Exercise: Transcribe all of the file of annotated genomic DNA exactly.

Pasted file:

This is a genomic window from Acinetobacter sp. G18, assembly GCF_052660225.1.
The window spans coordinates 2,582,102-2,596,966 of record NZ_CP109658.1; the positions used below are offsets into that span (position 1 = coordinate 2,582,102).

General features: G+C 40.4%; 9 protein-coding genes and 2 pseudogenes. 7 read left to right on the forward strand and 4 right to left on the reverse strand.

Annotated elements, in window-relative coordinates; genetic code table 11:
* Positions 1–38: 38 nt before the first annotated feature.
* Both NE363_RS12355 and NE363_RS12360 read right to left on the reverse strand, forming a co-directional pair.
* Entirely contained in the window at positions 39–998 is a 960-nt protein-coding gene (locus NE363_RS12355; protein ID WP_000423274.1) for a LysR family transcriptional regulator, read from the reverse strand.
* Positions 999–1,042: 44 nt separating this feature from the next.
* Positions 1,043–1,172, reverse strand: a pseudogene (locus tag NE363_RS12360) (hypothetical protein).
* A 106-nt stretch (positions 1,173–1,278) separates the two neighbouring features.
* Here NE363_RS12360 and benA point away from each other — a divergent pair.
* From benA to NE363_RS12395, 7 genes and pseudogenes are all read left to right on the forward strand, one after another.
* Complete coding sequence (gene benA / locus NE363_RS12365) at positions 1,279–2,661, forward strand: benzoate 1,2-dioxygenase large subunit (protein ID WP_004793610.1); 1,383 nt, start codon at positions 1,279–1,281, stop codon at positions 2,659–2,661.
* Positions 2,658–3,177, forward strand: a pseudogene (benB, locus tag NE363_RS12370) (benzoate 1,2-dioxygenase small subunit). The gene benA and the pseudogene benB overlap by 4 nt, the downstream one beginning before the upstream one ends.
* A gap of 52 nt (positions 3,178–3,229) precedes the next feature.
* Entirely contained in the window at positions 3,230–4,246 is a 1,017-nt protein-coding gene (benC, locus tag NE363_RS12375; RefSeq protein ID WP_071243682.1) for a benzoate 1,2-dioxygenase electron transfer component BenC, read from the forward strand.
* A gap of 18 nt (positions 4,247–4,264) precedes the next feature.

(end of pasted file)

This is a genomic window from Acinetobacter sp. G18, assembly GCF_052660225.1.
The window spans coordinates 2,582,102-2,596,966 of record NZ_CP109658.1; the positions used below are offsets into that span (position 1 = coordinate 2,582,102).

General features: G+C 40.4%; 9 protein-coding genes and 2 pseudogenes. 7 read left to right on the forward strand and 4 right to left on the reverse strand.

Annotated elements, in window-relative coordinates; genetic code table 11:
* Positions 1–38: 38 nt before the first annotated feature.
* Both NE363_RS12355 and NE363_RS12360 read right to left on the reverse strand, forming a co-directional pair.
* Entirely contained in the window at positions 39–998 is a 960-nt protein-coding gene (locus NE363_RS12355; protein ID WP_000423274.1) for a LysR family transcriptional regulator, read from the reverse strand.
* Positions 999–1,042: 44 nt separating this feature from the next.
* Positions 1,043–1,172, reverse strand: a pseudogene (locus tag NE363_RS12360) (hypothetical protein).
* A 106-nt stretch (positions 1,173–1,278) separates the two neighbouring features.
* Here NE363_RS12360 and benA point away from each other — a divergent pair.
* From benA to NE363_RS12395, 7 genes and pseudogenes are all read left to right on the forward strand, one after another.
* Complete coding sequence (gene benA / locus NE363_RS12365) at positions 1,279–2,661, forward strand: benzoate 1,2-dioxygenase large subunit (protein ID WP_004793610.1); 1,383 nt, start codon at positions 1,279–1,281, stop codon at positions 2,659–2,661.
* Positions 2,658–3,177, forward strand: a pseudogene (benB, locus tag NE363_RS12370) (benzoate 1,2-dioxygenase small subunit). The gene benA and the pseudogene benB overlap by 4 nt, the downstream one beginning before the upstream one ends.
* A gap of 52 nt (positions 3,178–3,229) precedes the next feature.
* Entirely contained in the window at positions 3,230–4,246 is a 1,017-nt protein-coding gene (benC, locus tag NE363_RS12375; RefSeq protein ID WP_071243682.1) for a benzoate 1,2-dioxygenase electron transfer component BenC, read from the forward strand.
* A gap of 18 nt (positions 4,247–4,264) precedes the next feature.